I have been a pilot for 40 years. I hold an Airline Transport Pilot certificate, the highest of the seven levels of airman certificates that the FAA issues. Because of an unusual confluence of circumstances, much of my early flight training took place in the training department at Braniff International, a major airline in its day that was headquartered in Dallas. I have spent an enormous amount of time hanging around airline pilots and I count quite a few of them as friends.

I therefore consider myself qualified to speak on United Airlines’ announcement this week that they intend to reserve, for “women and people of color,” half of the slots for the 5,000 pilots they intend to hire.

First things first. When I say I know a bunch of airline pilots, two that come to mind are women. They’re both damned fine pilots. That’s because they, like every single airline pilot I know, wanted to fly from the time they were kids. So they paid the huge price in time, money and personal sacrifice that is necessary if one wants to become good enough at flying so as to even be allowed to apply for an airline job.

According to the FAA, there are approximately 664,000 licensed pilots in the United States. The vast majority are nowhere close to having the experience, the qualifications and – most important – the natural aptitude that is required for airline flying.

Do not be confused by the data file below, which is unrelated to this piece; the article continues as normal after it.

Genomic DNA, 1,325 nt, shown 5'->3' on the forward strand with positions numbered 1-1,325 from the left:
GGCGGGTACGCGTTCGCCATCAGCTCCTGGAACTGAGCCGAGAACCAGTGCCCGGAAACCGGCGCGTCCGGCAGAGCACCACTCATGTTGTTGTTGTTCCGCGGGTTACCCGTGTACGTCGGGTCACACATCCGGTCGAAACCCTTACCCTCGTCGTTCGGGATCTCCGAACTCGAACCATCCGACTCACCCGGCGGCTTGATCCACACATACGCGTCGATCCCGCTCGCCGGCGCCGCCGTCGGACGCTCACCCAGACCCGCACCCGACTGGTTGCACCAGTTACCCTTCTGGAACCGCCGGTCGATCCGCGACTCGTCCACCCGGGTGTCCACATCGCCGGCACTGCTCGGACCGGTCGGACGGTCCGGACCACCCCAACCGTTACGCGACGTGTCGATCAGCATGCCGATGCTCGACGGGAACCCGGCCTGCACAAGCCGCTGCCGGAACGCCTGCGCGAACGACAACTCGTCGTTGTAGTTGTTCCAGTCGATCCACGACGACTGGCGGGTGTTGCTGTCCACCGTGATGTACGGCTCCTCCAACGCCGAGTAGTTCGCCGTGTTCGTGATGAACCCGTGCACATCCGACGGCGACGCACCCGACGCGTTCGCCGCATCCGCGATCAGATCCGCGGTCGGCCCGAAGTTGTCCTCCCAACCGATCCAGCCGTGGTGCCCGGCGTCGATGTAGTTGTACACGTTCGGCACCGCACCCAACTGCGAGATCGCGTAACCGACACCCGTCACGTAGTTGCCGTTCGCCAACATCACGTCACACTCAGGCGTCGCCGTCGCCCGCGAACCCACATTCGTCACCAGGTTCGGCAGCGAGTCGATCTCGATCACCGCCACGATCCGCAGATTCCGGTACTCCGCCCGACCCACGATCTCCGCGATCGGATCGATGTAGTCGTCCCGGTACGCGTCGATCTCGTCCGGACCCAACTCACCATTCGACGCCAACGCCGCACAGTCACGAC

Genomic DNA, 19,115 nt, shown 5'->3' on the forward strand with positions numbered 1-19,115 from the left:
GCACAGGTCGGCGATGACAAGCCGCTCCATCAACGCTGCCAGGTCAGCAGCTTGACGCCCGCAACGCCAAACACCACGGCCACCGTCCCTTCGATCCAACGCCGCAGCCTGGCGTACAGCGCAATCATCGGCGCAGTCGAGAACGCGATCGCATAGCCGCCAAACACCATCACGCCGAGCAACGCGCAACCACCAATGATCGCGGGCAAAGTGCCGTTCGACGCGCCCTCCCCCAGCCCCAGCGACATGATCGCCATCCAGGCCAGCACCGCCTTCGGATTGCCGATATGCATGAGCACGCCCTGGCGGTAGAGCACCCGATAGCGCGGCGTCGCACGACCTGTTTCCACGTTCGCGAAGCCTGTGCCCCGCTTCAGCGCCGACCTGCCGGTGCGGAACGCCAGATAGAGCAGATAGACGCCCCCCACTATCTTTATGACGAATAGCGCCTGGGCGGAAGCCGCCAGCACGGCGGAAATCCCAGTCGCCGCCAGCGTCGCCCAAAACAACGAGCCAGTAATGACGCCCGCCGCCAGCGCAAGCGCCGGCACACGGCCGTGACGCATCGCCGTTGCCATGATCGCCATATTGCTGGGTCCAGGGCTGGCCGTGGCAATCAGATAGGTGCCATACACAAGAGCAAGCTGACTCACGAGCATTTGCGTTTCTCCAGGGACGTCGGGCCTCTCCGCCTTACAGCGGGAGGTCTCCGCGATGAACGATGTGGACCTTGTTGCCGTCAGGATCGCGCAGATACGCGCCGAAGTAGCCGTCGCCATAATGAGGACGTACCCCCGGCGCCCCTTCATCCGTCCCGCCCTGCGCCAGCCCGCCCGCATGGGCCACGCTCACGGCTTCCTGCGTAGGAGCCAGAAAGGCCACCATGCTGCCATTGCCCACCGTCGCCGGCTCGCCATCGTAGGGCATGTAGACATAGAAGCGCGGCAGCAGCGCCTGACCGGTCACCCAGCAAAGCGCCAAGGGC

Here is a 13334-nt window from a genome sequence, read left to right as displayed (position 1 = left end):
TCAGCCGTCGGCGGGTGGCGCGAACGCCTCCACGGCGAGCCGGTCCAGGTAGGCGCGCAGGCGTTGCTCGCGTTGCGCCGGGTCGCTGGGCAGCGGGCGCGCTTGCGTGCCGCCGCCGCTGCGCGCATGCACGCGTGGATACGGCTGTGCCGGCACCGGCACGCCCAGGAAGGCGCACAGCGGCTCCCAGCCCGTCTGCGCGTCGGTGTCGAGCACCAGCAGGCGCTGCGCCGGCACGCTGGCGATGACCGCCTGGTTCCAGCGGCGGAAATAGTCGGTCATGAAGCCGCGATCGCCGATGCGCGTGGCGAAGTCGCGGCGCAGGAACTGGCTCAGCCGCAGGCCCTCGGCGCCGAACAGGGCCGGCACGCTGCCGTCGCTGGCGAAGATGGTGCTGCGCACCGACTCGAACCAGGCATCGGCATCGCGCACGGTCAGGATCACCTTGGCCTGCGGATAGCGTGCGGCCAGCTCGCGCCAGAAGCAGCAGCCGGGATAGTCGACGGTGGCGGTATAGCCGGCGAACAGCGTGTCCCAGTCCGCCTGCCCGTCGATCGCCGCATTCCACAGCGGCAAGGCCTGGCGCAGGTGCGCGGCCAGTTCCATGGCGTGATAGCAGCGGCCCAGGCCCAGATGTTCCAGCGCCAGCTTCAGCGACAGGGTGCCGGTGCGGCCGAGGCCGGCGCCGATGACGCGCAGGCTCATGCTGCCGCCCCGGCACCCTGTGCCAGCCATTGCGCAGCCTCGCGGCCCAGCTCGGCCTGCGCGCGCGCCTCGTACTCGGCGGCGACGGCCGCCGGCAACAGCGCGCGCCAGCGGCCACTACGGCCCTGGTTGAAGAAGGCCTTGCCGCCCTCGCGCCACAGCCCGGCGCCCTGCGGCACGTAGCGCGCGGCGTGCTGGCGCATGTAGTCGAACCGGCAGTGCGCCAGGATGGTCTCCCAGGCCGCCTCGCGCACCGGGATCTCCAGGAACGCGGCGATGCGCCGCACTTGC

Gaining the experience and the qualifications necessary for airline flying most often entails years of drudgery in low-paying general aviation flying jobs. Many of the airline pilots who don’t come out of the military build the requisite flying time by becoming flight instructors. The vast majority of people – of any gender or ethnicity – who take up flying with an eye toward pursuing an airline career eventually give up. That’s because flying with the level of proficiency and precision that is expected of airline transport-rated pilots is difficult and requires both aptitude and persistence.

The ones who stick it out and earn the right to apply for an airline job tend to be the ones who self-select as pilots because they do, in fact, have the natural aptitude.

All of that helps explain why riding as a passenger on a U.S. airliner is statistically the safest activity that you can pursue – safer than taking a shower or cooking dinner in your own kitchen.

The problem with affirmative action programs is that the numerical goals eventually crowd out what should be the actual goal – which is hiring the best qualified candidates. In a million subtle ways, the shortcomings of a candidate who is barely above or just below the threshold of acceptability start being ignored or glossed over. Some vocations are forgiving of this phenomenon. Airline flying isn’t one of them.

America’s airlines are the envy of the world. That’s due in large part to the fact that the airline hiring process has historically been a meritocracy. Scrapping that, and turning airline cockpits into liberal sociology laboratories, is a monumentally dumb idea.

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